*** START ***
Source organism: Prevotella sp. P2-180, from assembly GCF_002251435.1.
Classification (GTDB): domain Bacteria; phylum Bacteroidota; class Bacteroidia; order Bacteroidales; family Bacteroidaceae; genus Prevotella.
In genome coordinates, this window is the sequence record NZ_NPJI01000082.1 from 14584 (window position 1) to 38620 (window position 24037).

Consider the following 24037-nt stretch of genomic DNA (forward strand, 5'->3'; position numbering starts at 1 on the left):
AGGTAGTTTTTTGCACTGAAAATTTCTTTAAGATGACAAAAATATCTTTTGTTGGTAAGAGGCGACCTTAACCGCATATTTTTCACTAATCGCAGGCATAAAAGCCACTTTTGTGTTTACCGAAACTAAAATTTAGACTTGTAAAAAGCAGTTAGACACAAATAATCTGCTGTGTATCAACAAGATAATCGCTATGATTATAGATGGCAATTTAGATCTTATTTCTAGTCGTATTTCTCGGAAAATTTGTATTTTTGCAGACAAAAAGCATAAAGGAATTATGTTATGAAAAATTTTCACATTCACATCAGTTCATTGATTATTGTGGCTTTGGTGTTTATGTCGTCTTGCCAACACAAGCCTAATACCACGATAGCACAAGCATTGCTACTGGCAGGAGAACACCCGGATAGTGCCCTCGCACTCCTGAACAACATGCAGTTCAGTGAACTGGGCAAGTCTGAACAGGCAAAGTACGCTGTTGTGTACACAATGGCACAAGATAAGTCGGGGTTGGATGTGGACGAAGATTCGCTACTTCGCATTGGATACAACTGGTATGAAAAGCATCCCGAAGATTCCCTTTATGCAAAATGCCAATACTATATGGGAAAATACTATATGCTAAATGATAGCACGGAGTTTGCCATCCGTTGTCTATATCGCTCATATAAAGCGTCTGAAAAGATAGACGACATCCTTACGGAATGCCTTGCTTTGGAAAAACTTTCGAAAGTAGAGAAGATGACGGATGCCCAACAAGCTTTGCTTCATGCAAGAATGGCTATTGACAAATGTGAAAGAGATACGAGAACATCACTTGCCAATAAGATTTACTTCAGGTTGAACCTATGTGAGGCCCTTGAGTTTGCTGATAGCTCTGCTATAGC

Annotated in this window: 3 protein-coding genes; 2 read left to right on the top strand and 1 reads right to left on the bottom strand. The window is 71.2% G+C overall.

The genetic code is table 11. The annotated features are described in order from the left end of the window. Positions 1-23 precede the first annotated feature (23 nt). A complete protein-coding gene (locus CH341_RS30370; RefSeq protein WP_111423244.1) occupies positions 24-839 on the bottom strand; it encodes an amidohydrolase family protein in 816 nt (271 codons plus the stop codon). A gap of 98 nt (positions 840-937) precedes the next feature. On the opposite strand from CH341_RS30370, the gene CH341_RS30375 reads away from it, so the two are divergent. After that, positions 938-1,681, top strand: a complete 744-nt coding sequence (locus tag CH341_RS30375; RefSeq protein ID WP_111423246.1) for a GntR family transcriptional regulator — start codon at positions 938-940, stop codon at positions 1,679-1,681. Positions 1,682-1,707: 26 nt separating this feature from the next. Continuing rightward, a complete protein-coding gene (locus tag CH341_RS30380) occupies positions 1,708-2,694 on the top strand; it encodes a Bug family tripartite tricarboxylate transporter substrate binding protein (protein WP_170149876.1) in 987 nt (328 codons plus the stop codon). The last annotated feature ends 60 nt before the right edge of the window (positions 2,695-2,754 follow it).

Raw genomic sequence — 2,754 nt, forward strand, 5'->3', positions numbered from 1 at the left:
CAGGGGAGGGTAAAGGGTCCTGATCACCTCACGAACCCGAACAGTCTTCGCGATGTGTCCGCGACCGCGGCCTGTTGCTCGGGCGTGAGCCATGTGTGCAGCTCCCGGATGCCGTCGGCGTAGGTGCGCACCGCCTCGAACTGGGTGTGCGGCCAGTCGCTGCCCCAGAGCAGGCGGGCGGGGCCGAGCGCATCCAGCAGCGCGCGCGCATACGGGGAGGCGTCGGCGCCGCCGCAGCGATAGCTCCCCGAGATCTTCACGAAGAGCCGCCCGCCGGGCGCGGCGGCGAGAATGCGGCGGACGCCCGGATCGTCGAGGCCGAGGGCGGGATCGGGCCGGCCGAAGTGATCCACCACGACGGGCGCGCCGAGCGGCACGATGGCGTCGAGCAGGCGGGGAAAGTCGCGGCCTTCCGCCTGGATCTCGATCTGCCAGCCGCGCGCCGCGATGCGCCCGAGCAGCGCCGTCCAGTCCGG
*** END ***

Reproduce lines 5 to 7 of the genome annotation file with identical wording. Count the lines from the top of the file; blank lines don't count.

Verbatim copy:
AGGTAGTTTTTTGCACTGAAAATTTCTTTAAGATGACAAAAATATCTTTTGTTGGTAAGAGGCGACCTTAACCGCATATTTTTCACTAATCGCAGGCATAAAAGCCACTTTTGTGTTTACCGAAACTAAAATTTAGACTTGTAAAAAGCAGTTAGACACAAATAATCTGCTGTGTATCAACAAGATAATCGCTATGATTATAGATGGCAATTTAGATCTTATTTCTAGTCGTATTTCTCGGAAAATTTGTATTTTTGCAGACAAAAAGCATAAAGGAATTATGTTATGAAAAATTTTCACATTCACATCAGTTCATTGATTATTGTGGCTTTGGTGTTTATGTCGTCTTGCCAACACAAGCCTAATACCACGATAGCACAAGCATTGCTACTGGCAGGAGAACACCCGGATAGTGCCCTCGCACTCCTGAACAACATGCAGTTCAGTGAACTGGGCAAGTCTGAACAGGCAAAGTACGCTGTTGTGTACACAATGGCACAAGATAAGTCGGGGTTGGATGTGGACGAAGATTCGCTACTTCGCATTGGATACAACTGGTATGAAAAGCATCCCGAAGATTCCCTTTATGCAAAATGCCAATACTATATGGGAAAATACTATATGCTAAATGATAGCACGGAGTTTGCCATCCGTTGTCTATATCGCTCATATAAAGCGTCTGAAAAGATAGACGACATCCTTACGGAATGCCTTGCTTTGGAAAAACTTTCGAAAGTAGAGAAGATGACGGATGCCCAACAAGCTTTGCTTCATGCAAGAATGGCTATTGACAAATGTGAAAGAGATACGAGAACATCACTTGCCAATAAGATTTACTTCAGGTTGAACCTATGTGAGGCCCTTGAGTTTGCTGATAGCTCTGCTATAGC

Annotated in this window: 3 protein-coding genes; 2 read left to right on the top strand and 1 reads right to left on the bottom strand. The window is 71.2% G+C overall.

The genetic code is table 11. The annotated features are described in order from the left end of the window. Positions 1-23 precede the first annotated feature (23 nt). A complete protein-coding gene (locus CH341_RS30370; RefSeq protein WP_111423244.1) occupies positions 24-839 on the bottom strand; it encodes an amidohydrolase family protein in 816 nt (271 codons plus the stop codon). A gap of 98 nt (positions 840-937) precedes the next feature. On the opposite strand from CH341_RS30370, the gene CH341_RS30375 reads away from it, so the two are divergent. After that, positions 938-1,681, top strand: a complete 744-nt coding sequence (locus tag CH341_RS30375; RefSeq protein ID WP_111423246.1) for a GntR family transcriptional regulator — start codon at positions 938-940, stop codon at positions 1,679-1,681. Positions 1,682-1,707: 26 nt separating this feature from the next. Continuing rightward, a complete protein-coding gene (locus tag CH341_RS30380) occupies positions 1,708-2,694 on the top strand; it encodes a Bug family tripartite tricarboxylate transporter substrate binding protein (protein WP_170149876.1) in 987 nt (328 codons plus the stop codon). The last annotated feature ends 60 nt before the right edge of the window (positions 2,695-2,754 follow it).